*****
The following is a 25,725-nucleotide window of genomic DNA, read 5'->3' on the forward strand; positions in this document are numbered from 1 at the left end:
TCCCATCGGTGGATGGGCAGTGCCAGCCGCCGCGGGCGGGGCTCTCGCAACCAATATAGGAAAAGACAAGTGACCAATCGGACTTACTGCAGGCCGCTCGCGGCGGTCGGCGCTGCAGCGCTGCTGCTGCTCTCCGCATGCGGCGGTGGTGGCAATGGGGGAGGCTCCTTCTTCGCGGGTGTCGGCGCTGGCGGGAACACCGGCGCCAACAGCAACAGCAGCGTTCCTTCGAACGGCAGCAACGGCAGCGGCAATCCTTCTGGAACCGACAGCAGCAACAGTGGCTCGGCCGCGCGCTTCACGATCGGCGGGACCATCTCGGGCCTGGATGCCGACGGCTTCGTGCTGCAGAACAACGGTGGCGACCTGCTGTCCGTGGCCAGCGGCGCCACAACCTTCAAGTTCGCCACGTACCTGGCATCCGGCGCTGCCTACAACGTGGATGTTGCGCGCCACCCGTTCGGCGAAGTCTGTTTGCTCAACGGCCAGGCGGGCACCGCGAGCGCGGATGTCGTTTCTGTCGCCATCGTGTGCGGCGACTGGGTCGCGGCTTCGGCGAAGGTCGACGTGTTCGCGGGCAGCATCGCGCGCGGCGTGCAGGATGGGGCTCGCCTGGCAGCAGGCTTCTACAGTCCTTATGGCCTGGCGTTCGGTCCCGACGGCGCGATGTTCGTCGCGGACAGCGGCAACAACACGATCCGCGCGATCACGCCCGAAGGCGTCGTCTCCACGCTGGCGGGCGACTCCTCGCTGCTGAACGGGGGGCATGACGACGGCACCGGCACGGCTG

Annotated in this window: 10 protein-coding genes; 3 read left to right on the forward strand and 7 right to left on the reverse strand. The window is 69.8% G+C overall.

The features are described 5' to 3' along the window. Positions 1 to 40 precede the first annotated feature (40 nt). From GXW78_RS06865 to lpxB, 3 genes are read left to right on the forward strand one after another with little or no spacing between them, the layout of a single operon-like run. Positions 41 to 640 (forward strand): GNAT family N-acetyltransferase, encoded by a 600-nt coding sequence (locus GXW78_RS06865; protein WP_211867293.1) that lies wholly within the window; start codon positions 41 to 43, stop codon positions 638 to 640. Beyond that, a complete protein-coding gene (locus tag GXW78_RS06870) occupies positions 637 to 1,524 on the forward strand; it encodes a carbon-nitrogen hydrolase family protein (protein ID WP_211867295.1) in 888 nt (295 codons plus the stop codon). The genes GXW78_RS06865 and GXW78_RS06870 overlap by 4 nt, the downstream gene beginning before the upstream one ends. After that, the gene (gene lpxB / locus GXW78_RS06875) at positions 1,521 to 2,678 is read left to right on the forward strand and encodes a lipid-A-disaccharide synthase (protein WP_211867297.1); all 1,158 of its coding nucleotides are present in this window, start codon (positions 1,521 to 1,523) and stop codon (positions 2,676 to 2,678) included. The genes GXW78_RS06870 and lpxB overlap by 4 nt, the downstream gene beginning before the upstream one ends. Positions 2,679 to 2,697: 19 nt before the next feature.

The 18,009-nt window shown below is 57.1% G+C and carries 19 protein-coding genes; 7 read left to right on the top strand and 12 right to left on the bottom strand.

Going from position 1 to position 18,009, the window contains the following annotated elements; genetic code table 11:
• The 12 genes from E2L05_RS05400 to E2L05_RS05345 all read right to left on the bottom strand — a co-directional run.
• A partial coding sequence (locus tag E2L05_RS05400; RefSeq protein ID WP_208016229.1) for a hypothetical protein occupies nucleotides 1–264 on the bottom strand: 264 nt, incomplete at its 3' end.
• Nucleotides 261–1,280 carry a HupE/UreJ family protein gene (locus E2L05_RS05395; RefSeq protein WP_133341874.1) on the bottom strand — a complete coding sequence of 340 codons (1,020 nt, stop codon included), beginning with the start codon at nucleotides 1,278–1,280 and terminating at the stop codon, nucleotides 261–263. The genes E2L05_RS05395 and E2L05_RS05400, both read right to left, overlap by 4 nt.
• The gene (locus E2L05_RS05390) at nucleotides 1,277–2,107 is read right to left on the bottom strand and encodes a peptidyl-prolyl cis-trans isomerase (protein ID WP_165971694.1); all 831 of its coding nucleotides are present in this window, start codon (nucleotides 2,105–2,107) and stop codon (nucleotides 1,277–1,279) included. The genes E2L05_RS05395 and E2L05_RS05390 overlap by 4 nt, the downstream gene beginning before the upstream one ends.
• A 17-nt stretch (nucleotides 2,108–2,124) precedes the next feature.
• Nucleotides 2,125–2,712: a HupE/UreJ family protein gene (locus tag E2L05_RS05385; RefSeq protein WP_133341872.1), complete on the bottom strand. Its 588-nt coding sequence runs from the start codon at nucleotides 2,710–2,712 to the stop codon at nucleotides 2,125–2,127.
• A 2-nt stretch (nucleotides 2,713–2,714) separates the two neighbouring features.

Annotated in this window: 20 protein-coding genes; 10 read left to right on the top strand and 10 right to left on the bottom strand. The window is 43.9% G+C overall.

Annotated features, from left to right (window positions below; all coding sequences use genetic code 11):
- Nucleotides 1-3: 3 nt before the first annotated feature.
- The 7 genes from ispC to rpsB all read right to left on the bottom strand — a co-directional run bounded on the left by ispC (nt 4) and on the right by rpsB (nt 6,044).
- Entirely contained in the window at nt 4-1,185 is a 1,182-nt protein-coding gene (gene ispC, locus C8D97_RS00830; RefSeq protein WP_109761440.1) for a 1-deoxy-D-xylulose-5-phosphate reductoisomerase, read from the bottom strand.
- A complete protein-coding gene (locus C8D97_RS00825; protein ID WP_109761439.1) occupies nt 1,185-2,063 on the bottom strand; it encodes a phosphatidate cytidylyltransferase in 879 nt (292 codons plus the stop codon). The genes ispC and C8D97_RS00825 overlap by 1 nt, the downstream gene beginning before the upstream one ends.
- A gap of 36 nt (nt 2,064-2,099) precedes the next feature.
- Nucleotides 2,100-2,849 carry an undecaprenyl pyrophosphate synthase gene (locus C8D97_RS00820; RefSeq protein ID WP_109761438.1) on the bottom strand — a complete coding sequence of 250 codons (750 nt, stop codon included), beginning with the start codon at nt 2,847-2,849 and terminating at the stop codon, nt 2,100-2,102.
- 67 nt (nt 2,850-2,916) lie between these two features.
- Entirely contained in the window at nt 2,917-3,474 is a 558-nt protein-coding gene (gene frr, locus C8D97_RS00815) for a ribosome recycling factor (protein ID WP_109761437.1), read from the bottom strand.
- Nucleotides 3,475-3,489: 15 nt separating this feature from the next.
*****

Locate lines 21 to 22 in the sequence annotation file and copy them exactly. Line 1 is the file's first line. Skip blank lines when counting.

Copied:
- Nucleotides 2,100-2,849 carry an undecaprenyl pyrophosphate synthase gene (locus C8D97_RS00820; RefSeq protein ID WP_109761438.1) on the bottom strand — a complete coding sequence of 250 codons (750 nt, stop codon included), beginning with the start codon at nt 2,847-2,849 and terminating at the stop codon, nt 2,100-2,102.
- 67 nt (nt 2,850-2,916) lie between these two features.